BOSTON — George and Kisha Acevedo of Hamburg went for lunch soon after watching their son pass by the 18-mile mark at the Boston Marathon.
George Jr., an 18-year-old freshman studying computer science at Boston College, had an app installed on his phone that allowed his parents to track his progress throughout the race. During lunch the app stopped working. The Acevedos didn’t know why.
After lunch, driving to the Newton Campus where their son lived, the Acevedos turned on the radio. In that moment they experienced every parent’s worst fear.
“We heard there was an explosion at the finish line,” said Acevedo. He and his wife began calculating when George Jr. may have crossed the finish line. It was close.
George Jr.’s cell phone had died during the race. He finished ten minutes before the first explosion and was resting by the finish line.
“He looked up and he could see all the smoke up in the air,” said Acevedo. “Originally they all thought it was part of the celebration and then the second explosion went off.”
Runners gathered at the finish line began to realize that something was wrong.
“People started stampeding towards him,” said Acevedo. “He got up and he just started running.” The Acevedos didn’t hear from their son until about two hours after the first explosion, when George Jr. was able to use someone’s cell phone to leave a message for his dad.
His dad had a hard time describing what it was like to finally receive word that his son was okay.
“It was like the greatest thing that I ever…” said Acevedo, choking back tears. “You know, before that I just couldn’t get to him, I didn’t know where to look for him.” Acevedo said he considered forcing his way through the barricades to look for George Jr. but decided against it.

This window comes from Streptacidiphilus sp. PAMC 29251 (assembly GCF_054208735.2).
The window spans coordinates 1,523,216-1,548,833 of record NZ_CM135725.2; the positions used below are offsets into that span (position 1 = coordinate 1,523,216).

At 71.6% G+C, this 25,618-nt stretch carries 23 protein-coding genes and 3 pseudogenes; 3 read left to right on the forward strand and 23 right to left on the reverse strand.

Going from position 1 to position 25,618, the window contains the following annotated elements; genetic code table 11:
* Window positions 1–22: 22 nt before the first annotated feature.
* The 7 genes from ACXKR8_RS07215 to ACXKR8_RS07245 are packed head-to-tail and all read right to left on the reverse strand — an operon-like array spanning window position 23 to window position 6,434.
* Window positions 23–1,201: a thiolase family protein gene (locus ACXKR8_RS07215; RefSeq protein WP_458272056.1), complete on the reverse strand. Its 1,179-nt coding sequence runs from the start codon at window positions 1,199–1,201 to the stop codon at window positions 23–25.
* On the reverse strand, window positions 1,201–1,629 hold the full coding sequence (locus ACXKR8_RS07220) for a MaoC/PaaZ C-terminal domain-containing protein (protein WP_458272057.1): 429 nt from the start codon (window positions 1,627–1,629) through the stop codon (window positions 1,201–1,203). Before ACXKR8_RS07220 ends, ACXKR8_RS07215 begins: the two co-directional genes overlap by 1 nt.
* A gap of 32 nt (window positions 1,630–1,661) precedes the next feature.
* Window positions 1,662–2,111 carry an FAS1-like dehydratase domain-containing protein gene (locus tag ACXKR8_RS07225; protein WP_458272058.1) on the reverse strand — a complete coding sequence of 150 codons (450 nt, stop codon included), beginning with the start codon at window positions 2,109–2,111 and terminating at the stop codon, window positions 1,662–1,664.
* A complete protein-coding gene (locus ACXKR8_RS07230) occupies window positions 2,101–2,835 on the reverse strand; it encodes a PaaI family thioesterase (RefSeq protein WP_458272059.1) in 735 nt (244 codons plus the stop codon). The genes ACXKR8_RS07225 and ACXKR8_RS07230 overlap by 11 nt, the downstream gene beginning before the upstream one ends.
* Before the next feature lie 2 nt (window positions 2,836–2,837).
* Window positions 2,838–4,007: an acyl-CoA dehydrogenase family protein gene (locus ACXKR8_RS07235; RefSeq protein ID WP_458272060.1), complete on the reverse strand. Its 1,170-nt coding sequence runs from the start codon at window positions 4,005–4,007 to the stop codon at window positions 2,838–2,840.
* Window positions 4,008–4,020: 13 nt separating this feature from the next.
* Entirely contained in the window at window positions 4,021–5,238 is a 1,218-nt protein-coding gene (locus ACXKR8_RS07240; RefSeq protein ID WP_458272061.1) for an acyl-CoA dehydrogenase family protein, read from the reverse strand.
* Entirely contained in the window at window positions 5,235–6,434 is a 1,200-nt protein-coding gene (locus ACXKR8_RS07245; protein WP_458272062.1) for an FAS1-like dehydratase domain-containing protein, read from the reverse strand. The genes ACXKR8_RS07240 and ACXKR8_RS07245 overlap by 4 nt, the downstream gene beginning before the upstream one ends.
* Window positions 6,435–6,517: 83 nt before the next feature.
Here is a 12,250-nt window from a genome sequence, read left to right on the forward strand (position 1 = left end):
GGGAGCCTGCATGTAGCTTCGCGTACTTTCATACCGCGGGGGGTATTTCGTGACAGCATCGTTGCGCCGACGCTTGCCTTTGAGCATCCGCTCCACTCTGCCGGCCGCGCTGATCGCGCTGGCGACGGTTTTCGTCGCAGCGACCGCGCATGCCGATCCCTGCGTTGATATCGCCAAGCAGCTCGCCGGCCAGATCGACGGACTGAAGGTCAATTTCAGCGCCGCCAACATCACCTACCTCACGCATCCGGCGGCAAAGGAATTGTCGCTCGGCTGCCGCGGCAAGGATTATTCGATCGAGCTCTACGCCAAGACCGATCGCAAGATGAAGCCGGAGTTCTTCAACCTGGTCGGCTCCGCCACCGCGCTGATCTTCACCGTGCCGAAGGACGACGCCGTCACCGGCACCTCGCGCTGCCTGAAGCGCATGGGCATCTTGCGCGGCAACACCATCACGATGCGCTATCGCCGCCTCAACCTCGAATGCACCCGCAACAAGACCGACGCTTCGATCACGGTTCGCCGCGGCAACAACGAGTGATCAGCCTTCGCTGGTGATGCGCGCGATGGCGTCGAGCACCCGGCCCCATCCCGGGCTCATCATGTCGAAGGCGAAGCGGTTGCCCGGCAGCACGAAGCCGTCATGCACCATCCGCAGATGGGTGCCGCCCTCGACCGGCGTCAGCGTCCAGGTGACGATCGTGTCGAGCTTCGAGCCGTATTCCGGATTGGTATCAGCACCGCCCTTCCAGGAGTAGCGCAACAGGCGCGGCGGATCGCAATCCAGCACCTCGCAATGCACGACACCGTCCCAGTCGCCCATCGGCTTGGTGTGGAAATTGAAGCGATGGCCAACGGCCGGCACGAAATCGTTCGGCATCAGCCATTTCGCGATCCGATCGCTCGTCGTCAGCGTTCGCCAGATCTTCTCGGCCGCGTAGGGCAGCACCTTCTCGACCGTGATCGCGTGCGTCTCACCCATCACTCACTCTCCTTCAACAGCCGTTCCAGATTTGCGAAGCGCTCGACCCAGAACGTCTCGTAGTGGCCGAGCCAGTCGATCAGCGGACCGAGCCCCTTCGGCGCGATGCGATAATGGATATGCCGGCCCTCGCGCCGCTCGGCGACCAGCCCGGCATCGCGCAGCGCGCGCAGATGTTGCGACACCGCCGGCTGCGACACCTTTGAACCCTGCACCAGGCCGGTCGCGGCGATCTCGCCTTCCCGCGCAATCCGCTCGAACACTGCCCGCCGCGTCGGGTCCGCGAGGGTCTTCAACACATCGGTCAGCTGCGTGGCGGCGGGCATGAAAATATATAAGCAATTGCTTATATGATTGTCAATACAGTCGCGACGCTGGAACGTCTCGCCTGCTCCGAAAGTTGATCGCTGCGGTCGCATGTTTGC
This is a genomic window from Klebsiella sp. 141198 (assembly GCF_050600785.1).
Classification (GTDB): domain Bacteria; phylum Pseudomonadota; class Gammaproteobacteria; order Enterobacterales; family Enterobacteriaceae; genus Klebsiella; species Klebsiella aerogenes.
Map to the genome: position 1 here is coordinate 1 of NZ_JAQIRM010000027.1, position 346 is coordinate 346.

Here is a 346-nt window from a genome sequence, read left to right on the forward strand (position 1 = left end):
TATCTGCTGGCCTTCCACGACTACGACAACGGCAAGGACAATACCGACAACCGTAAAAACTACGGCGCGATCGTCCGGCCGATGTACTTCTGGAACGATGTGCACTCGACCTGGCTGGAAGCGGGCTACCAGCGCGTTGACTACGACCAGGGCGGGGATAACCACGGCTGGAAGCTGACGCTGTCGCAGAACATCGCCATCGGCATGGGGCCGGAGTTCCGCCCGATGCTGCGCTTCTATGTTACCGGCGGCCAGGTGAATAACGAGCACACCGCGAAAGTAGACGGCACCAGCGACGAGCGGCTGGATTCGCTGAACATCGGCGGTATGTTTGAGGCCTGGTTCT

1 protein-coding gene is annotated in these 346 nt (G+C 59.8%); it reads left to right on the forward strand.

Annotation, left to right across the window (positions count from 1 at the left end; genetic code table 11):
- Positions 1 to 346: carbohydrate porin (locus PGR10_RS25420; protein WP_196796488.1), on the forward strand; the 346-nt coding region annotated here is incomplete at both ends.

“The thing that scared us is that they said there were body parts all over the area,” said Acevedo. His wife made him turn the radio off.
Acevedo and his wife were in the car when he received his son’s message. “When I heard the voicemail she was hysterical,” said Acevedo. “Once I heard his voice I pumped my fist in the air and…we hugged each other.”
Later, at the Newton Campus, the Acevedos were reunited with their son. “We just grabbed him, we just ran up and we started hugging him,” said Acevedo.
‘Act of terror’
On Monday two explosions occurred at the finish line of the Boston Marathon. Three people were killed, including an eight-year-old boy, and as many as 176 people were injured. The explosions occurred around 2:50 p.m.
According to media reports citing law enforcement officials, the bombs were made out of pressure cookers placed in duffel bags that were left in the spectator area near the finish line of the marathon. The bombs contained shrapnel, according to the reports.
President Obama during a press conference Tuesday morning said the FBI is investigating the attack as an act of terrorism.
“Anytime bombs are used to target innocent civilians it is an act of terror,” said Obama. “What we don’t yet know however is who carried out this attack, or why, whether it was planned and executed by a terrorist organization – foreign or domestic – or was the act of a malevolent individual.”